Classification of motor impairments after stroke in consequence of adaptive kinematic specificity

V.A. Lukashevich, V.V. Ponomarev


Background. Clinical assessment of stroke, as a rule, is based on the use of the most adapted classifications of TOAST and ASCOD. Moreover, their general disadvantage is associated with their etiopathogenetic orientation, which sharply limits the clinical value of these classifications for subsequent medical rehabilitation. At the same time, the international classification of functioning, limitation of vital functions and health, on the one hand, is more applicable in rehabilitation medicine, and on the other hand, it is quite difficult in describing the complex problem of motor impairments in stroke. The aim of the study was to develop a classification of motor impairments in stroke. Materials and methods. The study involved 42 patients (25 men and 17 women aged 56.1 ± 4.7 years) in the early recovery period after stroke. As a comparison group, 27 healthy volunteers (16 men and 11 women aged 38.3 ± 5.5 years) were examined. Diagnosis of adaptive kinematics was carried out using the Teslasuit software and hardware, which included a control program and a smart suit with built-in inertial sensors. Postural testing consisting of four postural tests was used as a standardized diagnostic program. The study included 3 stages. At the first stage, screening was carried out for selection into the research group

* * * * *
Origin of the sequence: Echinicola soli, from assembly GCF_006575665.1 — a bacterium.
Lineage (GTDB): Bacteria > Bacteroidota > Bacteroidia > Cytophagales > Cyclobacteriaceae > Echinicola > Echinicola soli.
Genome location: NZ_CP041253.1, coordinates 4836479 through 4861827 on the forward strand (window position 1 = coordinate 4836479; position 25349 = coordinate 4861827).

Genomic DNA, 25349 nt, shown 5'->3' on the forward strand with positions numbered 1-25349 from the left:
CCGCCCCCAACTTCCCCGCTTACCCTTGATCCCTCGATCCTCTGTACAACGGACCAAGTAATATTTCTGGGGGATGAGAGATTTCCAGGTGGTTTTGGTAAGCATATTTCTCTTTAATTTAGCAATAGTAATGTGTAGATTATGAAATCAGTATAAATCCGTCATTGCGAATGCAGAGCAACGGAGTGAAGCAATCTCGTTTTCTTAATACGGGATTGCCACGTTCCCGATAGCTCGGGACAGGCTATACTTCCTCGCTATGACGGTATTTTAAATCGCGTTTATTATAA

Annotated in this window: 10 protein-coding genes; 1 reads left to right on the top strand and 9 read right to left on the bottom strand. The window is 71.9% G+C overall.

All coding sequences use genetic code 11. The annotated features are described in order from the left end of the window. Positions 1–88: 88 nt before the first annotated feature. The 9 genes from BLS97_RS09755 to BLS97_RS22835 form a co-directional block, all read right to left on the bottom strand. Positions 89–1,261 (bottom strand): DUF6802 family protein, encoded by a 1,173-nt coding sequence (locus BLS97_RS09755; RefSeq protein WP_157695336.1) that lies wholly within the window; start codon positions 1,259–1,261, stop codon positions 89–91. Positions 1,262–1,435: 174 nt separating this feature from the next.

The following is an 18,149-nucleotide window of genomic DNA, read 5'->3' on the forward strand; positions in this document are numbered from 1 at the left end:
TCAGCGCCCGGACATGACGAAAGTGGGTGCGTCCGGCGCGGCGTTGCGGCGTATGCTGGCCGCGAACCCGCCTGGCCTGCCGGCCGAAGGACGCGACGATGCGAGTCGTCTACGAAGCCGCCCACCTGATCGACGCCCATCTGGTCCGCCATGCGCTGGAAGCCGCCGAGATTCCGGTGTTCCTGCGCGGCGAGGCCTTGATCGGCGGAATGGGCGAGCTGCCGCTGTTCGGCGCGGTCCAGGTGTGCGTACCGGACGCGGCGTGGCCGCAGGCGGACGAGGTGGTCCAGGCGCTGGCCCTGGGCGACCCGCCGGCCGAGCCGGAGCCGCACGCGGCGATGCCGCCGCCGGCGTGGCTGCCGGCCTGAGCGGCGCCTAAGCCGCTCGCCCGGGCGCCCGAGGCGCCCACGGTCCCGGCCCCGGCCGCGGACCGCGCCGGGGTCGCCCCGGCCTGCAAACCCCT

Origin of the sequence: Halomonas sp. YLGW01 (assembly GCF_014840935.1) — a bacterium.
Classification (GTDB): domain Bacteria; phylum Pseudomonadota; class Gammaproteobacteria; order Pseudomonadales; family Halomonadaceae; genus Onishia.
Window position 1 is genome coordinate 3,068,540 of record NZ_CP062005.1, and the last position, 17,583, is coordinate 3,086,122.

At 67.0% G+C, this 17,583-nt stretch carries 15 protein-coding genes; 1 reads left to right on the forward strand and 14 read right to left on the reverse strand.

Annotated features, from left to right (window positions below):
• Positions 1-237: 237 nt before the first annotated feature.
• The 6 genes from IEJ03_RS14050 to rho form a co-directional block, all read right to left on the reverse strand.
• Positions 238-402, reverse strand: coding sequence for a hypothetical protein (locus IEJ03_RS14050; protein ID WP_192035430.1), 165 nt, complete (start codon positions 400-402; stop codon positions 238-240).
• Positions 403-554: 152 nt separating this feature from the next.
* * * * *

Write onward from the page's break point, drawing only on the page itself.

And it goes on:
using clinical scales: the Ashworth scale, the National Institutes of Health Stroke Scale, the modified Rankin scale, the Barthel index, the Rivermead mobility index, a 10-meter walk test, the stability of the vertical posture and the severity of fatigue. At the second stage, the diagnosis of adaptive kinematics was performed using a battery of specific test tasks and subsequent analysis of the average angular deviation of the main kinematic elements. During the third stage, the calculation of the total percentage of restricted mobility (TPRM) was performed with the identification of the median, upper and lower quartiles, which were markers of the TPRM corridor. Results. The value of the indicator forms the basis for a qualitative diagnosis of adaptive kinematics and a new classification of motor impairments in stroke according to severity: degree Ia — minimal disturbances (TPRM < 26 %); degree Ib — mild (TPRM — 26–38 %); degree IIa — moderate (TPRM — 39–51 %); degree IIb — significant (TPRM — 52–64 %); degree IIIa — severe (TPRM — 65–77 %); degree IIIb — extremely severe (TPRM > 77 % and higher).


stroke; motor impairment classification; adaptive kinematics; pathobiomechanical phenotype; Teslasuit technology


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